Happening CLT: Carolina Art Crush – Hagit Barkai

Hagit Barkai is an artist and professor, somewhat new to the Charlotte area. Her work in incredibly beautiful and intriguing, and we’re so glad she’s part of our community.
HappeningsCLT: Describe yourself in three words.
Hagit Barkai: Sign without meaning. There is a line that stayed with me from a Heidegger book I read called What Is Called Thinking. He mentioned that Hoelderlin said “we are a sign that is not read.” I think about it as a sign that carries no fixed meaning and it makes me laugh

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"Painting in-sights" by Simone Osthoff

Looking back at us with a mixture of intent, fear, and defiance, Hagit Barkai’s paintings increasingly implicate viewers in the process of seeing. Her haunting images do not smooth over disruption and anxiety. Instead, they open the abyss between knowledge and unintelligibility. 

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Charlotte, NC Creative Loafing, Nov 8 2011

A viewing of Hagit Barkai’s It Looks Something Like This exhibit at Davidson College’s Van Every Gallery conjures a sense of uneasiness. The mostly nude figures — with faces somewhat blurred — convey feelings of vulnerability, apprehensiveness and disarray through the canvasses they embody.A viewing of Hagit Barkai’s It Looks Something Like This exhibit at Davidson College’s Van Every Gallery conjures a sense of uneasiness. The mostly nude figures — with faces somewhat blurred — convey feelings of vulnerability...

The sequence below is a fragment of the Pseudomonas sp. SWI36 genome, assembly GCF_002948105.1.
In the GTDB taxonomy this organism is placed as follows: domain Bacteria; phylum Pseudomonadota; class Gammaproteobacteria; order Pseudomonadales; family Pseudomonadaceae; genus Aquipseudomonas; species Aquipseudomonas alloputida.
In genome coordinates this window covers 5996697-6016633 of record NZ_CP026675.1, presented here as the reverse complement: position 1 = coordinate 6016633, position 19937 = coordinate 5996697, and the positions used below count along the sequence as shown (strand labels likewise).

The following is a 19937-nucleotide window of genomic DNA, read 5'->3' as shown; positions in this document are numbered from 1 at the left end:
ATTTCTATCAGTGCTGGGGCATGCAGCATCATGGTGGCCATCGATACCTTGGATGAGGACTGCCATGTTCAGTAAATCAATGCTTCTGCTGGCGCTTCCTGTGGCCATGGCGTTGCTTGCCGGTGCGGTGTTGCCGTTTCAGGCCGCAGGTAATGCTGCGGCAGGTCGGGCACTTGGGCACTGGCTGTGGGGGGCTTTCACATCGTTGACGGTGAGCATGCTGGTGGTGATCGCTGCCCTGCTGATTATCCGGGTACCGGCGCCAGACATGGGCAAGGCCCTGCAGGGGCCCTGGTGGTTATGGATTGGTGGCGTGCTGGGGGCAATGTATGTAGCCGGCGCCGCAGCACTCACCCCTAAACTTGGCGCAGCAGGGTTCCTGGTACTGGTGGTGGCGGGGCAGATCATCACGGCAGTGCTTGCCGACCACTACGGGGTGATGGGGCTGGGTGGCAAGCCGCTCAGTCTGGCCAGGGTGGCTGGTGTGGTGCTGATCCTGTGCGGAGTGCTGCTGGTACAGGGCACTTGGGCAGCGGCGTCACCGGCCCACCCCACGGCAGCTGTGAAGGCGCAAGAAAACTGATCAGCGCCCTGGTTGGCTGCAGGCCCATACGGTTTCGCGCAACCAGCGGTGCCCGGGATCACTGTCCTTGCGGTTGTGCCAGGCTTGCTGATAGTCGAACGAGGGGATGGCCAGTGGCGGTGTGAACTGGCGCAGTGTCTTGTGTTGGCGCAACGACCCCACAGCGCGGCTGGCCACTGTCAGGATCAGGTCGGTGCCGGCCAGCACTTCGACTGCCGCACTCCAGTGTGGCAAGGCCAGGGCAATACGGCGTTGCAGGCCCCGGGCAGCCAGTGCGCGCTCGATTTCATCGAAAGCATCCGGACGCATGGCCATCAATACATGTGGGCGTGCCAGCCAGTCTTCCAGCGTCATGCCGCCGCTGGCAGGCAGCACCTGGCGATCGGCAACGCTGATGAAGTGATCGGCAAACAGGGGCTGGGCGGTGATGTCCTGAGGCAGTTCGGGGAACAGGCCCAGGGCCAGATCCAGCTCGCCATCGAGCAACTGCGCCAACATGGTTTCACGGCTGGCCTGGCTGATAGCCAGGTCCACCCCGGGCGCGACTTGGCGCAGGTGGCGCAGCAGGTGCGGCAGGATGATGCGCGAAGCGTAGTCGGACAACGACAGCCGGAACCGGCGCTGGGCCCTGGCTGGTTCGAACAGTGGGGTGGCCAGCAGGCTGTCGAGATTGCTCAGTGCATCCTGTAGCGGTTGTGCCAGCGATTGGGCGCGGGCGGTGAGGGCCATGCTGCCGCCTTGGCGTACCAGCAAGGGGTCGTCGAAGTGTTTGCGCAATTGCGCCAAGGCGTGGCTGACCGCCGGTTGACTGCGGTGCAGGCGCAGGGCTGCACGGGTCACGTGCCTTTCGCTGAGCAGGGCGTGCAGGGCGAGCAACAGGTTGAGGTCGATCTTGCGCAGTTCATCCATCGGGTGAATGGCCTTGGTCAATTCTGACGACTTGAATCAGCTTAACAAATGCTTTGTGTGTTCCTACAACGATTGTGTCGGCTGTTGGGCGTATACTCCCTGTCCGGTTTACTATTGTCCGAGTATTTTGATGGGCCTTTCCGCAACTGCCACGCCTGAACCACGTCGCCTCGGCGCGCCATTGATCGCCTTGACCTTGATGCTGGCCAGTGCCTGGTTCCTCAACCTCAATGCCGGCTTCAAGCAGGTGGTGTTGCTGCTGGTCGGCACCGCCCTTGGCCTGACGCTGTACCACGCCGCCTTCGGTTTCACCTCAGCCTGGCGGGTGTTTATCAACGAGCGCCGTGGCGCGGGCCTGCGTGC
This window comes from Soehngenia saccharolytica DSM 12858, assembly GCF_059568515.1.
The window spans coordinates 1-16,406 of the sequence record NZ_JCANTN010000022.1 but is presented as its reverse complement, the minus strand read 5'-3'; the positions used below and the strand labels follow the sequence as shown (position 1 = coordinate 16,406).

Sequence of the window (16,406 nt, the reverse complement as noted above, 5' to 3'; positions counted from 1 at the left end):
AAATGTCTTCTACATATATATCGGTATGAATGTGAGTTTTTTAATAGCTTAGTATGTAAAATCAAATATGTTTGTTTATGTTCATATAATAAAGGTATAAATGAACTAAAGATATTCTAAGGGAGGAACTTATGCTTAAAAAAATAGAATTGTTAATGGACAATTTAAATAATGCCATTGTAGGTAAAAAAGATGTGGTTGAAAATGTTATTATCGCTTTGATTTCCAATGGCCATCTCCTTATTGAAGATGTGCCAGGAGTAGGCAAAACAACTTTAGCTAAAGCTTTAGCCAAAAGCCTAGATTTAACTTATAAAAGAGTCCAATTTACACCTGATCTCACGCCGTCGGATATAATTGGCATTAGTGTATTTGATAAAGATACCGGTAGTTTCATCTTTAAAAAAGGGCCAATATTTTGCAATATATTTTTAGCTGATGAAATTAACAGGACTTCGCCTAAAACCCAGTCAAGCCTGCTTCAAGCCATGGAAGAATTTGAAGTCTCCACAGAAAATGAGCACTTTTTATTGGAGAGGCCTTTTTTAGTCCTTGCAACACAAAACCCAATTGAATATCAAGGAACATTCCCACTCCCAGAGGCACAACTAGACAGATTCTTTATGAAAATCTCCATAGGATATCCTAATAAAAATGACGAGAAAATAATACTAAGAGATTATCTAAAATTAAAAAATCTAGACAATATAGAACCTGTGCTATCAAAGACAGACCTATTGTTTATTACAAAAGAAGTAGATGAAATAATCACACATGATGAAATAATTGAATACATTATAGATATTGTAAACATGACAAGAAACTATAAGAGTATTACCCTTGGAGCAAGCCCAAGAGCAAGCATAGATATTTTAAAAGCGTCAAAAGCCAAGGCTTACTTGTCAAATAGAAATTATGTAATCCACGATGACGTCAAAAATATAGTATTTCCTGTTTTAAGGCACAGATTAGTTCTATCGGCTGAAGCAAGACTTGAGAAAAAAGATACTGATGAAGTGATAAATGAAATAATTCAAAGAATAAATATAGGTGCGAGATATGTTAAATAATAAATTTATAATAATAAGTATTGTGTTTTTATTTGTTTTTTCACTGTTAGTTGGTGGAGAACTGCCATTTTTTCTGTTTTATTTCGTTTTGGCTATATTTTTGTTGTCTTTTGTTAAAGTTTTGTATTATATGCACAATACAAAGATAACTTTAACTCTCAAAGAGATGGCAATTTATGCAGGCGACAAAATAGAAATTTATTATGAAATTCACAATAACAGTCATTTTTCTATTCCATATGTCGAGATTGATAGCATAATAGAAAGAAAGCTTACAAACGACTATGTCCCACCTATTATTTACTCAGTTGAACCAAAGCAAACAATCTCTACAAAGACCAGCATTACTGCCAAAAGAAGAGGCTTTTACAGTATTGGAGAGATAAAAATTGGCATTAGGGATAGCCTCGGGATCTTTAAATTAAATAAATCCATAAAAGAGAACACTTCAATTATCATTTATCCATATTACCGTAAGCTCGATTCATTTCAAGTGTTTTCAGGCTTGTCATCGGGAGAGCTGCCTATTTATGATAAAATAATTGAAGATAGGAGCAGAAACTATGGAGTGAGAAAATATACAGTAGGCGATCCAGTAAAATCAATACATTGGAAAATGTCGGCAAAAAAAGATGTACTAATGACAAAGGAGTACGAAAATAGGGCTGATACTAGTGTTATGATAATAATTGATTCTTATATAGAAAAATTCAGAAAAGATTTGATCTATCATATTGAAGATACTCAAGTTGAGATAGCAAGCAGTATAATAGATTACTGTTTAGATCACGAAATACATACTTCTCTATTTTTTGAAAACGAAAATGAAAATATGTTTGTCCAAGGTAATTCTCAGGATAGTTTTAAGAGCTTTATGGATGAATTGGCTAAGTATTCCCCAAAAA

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New art exhibit comments on body-image, gender and victimhood

Art faculty, Hagit Barkai, opened "It Looks Something Like This," an exhibit of evocative figurative paintings on Thursday, November 3, 2011. A crowd of students, faculty and art enthusiasts gathered in the Katherine and Tom Belk Visual Arts Center (VAC) to celebrate as Barkai debuted her work to the Davidson community.

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Resistance Press Release

Good painting is always sincere. Great art is always honest, and artists arrive at greatness by channeling a burning desire. They take what is known and what is felt, and place it before us for our consideration so that we may stop a moment to think and feel a little more. Their original 

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The Need For Additional Support, by Jenni Rebecca Stephenso

Every day when we get dressed in the morning and look in the  mirror, we face the issue of body image. So ingrained in us, it manifests in our walk, facial expressions and even in the way we relate to others. For personal or societal reasons, we often pair our body’s demand for...

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Additional Support

Spacetaker’s new gallery space features group exhibit: Additional Support

Artist Resource Center (ARC) Features Artists Hagit Barkai, Kelley Devine, and Jessica Jacobi During May